Rectangular copper mask, believed to be 3000 years old, that was found in Argentina is among the oldest metal man-made artefacts from South America.
The mask was discovered within a tomb containing bodies of adults and children in a tomb near the village of La Quebrada, in North-western Argentina. According to archaeologists there were about 14 bodies in the burial area, with the bones all mixed together and the mask placed on top of one corner of the pile. The mask measures about 18 centimetres long and nearly 15 centimetres wide and dates to approximately 1000 BC. Impurities in the copper are lower than 1 percent. Sources of copper ore have been found within 70 kilometres of the location where the mask was uncovered, suggesting that it was produced locally. It is therefore highly probably that metalworking emerged in Argentina at the same time that it was developing in Peru, according to the recently published study.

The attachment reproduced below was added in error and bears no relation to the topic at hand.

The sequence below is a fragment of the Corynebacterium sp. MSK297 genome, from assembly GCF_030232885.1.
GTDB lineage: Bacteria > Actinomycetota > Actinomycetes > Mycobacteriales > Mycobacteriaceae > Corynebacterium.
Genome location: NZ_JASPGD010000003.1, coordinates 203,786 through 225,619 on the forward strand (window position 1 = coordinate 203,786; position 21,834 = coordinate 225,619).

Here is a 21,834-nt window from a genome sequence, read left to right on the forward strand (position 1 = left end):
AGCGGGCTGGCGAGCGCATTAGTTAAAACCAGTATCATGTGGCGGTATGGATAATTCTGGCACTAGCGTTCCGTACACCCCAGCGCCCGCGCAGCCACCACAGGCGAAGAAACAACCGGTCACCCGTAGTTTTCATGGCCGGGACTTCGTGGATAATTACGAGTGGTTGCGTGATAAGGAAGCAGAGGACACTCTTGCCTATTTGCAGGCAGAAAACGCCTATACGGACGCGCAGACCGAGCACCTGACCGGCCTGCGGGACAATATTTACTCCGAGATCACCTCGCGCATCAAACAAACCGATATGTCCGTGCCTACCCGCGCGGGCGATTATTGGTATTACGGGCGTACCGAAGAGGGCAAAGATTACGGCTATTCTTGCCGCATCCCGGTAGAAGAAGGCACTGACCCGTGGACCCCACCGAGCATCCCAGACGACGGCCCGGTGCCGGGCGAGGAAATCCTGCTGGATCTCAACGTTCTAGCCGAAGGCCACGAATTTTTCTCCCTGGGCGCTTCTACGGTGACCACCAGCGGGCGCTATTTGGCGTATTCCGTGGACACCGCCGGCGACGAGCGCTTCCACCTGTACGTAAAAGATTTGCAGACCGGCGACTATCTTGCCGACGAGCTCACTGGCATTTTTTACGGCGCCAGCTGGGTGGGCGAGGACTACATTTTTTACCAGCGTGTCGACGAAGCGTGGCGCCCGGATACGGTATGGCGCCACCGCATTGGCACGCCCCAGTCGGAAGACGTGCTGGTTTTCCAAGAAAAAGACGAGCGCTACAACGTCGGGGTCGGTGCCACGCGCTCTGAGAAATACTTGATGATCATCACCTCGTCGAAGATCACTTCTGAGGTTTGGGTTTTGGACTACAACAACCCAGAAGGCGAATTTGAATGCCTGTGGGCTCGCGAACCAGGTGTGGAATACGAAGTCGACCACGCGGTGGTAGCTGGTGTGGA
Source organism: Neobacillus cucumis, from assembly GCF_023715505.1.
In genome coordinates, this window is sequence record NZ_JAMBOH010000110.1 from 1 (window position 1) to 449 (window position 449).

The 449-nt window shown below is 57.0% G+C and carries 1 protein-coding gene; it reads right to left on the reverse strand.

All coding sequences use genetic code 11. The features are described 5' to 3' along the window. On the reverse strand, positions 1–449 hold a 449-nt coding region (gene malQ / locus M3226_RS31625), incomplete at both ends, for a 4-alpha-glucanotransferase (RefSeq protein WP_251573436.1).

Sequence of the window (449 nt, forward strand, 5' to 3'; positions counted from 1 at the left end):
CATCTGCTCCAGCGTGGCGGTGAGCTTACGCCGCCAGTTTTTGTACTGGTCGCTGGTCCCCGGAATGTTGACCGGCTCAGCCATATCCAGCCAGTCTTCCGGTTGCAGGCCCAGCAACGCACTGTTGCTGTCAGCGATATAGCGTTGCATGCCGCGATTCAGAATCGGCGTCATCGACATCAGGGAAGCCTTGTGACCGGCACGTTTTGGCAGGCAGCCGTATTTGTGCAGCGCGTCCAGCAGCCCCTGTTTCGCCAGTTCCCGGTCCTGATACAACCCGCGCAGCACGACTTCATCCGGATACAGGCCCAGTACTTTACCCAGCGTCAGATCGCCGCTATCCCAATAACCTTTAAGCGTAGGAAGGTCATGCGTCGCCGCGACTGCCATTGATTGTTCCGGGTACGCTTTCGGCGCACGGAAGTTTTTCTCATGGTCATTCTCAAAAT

(after Leticia Inés Cortés, María Cristina Scattolin & Live Science)